Your thermostat is something of a hub for your entire HVAC system. if something goes wrong with it or how it communicates with your system, any number of problems can arise.

If this is the case, it may have difficulty getting an accurate reading of your room temperature, causing your system to run longer than it should.

Solution. There are a few things you can do to check your thermostat.

First, get a thermometer and put it on the wall beside your thermostat to test it. If the temperature readings are the same move on to the next.

Check your thermostat batteries. Even if it appears that your thermostat is powered, your battery voltage may have dropped below the required level. If you have a battery tester, use that. If not, just change your batteries to see if that solves your problem.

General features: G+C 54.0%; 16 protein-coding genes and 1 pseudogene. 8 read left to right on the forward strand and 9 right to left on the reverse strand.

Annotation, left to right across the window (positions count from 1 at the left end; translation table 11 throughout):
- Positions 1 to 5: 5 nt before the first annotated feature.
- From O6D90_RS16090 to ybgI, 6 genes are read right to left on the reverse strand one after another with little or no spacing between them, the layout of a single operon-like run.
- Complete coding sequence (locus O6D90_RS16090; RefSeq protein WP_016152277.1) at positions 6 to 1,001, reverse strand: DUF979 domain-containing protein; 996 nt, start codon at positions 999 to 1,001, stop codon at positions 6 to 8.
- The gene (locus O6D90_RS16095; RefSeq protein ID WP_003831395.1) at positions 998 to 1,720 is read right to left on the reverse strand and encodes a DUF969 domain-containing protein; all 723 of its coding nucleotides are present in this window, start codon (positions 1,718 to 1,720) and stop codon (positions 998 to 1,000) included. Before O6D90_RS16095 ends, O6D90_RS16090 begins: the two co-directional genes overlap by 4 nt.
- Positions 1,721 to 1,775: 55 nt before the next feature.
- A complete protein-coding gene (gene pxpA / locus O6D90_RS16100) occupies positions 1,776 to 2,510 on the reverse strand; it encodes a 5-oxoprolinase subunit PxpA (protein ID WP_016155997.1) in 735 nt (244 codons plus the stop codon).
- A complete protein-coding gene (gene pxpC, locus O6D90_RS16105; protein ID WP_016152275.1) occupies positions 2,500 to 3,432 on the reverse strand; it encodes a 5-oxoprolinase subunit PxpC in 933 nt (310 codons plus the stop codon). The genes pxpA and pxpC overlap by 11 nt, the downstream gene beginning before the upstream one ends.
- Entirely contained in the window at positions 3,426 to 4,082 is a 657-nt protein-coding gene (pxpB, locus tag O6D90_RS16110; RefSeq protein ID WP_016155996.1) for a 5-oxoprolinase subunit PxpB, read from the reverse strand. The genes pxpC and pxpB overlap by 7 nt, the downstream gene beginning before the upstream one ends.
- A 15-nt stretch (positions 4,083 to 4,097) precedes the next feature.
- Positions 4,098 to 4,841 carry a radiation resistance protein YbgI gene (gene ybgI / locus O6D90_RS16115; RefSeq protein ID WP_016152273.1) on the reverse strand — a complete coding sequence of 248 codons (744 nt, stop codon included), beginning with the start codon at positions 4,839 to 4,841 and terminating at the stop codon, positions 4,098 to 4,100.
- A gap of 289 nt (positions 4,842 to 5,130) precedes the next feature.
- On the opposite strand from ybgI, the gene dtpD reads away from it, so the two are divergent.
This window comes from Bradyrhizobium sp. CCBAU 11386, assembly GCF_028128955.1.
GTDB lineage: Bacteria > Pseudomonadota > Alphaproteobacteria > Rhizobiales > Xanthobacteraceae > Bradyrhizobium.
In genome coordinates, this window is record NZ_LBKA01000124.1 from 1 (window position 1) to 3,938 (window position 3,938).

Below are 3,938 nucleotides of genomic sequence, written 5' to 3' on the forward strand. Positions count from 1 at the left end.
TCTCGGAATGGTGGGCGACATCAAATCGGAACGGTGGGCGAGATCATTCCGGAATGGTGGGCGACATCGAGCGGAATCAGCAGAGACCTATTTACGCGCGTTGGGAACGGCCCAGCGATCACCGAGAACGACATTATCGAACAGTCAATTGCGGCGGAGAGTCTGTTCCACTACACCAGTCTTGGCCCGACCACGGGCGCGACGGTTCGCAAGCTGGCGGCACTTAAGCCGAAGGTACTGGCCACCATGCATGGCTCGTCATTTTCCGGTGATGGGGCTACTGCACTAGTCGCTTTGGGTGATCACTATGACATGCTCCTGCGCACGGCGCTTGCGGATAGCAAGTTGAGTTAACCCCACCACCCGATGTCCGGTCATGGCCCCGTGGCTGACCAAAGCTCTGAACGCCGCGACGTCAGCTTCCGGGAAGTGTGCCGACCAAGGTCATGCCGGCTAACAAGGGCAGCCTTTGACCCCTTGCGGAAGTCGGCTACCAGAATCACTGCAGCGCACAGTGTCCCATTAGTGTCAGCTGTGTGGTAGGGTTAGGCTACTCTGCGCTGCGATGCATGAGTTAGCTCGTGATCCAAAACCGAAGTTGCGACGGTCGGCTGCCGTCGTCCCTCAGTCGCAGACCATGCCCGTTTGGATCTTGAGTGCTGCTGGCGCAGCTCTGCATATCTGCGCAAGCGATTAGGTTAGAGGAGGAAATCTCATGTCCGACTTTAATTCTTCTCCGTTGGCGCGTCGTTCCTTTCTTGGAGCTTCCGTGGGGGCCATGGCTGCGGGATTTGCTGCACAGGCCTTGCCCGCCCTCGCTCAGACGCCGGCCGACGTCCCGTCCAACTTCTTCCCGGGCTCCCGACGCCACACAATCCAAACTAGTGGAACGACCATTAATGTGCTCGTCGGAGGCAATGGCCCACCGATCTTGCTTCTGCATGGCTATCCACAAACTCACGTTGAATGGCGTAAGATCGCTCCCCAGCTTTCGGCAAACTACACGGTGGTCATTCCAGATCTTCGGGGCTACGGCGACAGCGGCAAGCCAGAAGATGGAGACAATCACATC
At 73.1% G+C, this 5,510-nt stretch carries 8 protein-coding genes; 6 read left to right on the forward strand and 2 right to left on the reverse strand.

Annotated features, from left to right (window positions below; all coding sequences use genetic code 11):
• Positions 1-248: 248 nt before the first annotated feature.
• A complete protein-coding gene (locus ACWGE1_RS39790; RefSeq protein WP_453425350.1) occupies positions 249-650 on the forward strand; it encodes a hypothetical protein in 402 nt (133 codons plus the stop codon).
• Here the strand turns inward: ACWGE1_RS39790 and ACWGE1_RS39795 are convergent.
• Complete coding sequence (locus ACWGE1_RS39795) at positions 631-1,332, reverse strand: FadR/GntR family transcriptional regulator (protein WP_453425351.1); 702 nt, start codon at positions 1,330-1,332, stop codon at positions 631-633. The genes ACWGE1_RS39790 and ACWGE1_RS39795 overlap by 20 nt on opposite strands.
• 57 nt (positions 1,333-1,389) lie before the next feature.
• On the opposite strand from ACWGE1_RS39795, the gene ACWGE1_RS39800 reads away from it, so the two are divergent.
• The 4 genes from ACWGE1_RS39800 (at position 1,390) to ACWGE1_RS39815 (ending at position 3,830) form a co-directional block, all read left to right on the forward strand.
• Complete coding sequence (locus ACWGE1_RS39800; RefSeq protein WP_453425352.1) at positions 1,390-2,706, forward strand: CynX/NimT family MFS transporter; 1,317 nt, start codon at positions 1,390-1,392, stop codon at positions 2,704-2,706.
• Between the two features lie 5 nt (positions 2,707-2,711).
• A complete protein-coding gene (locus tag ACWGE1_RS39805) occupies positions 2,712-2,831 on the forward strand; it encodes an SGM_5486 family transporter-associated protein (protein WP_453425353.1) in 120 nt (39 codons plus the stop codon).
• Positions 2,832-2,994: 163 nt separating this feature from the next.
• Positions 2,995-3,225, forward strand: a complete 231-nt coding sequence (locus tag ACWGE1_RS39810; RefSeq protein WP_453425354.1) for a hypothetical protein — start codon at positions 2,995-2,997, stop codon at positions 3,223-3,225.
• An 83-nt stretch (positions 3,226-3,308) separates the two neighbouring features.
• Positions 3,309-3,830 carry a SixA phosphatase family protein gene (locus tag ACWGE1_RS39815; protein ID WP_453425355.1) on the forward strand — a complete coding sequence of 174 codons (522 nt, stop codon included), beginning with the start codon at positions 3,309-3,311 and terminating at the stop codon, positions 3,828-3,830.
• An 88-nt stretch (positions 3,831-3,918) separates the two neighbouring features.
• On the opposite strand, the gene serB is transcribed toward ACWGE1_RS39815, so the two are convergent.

Stuck Contactor

Your air conditioner’s outside has what’s called a contactor. This is what controls the air conditioner’s operations – it controls whether electricity can be passed into the air conditioner unit or not.

Sometimes moisture can get into a contactor and corrode it. This can mean that it ends up getting stuck in an ‘open’ or ‘closed’ position. Depending on the position, this can mean your AC is constantly running – or never running.

Here’s an example:

Solution. The main challenge here will be getting the right replacement contactor, and then accessing your model’s contactor to replace it. This all depends on the air conditioner unit you have. Often this is a better idea to call out a pro to fix, rather than taking apart the unit yourself.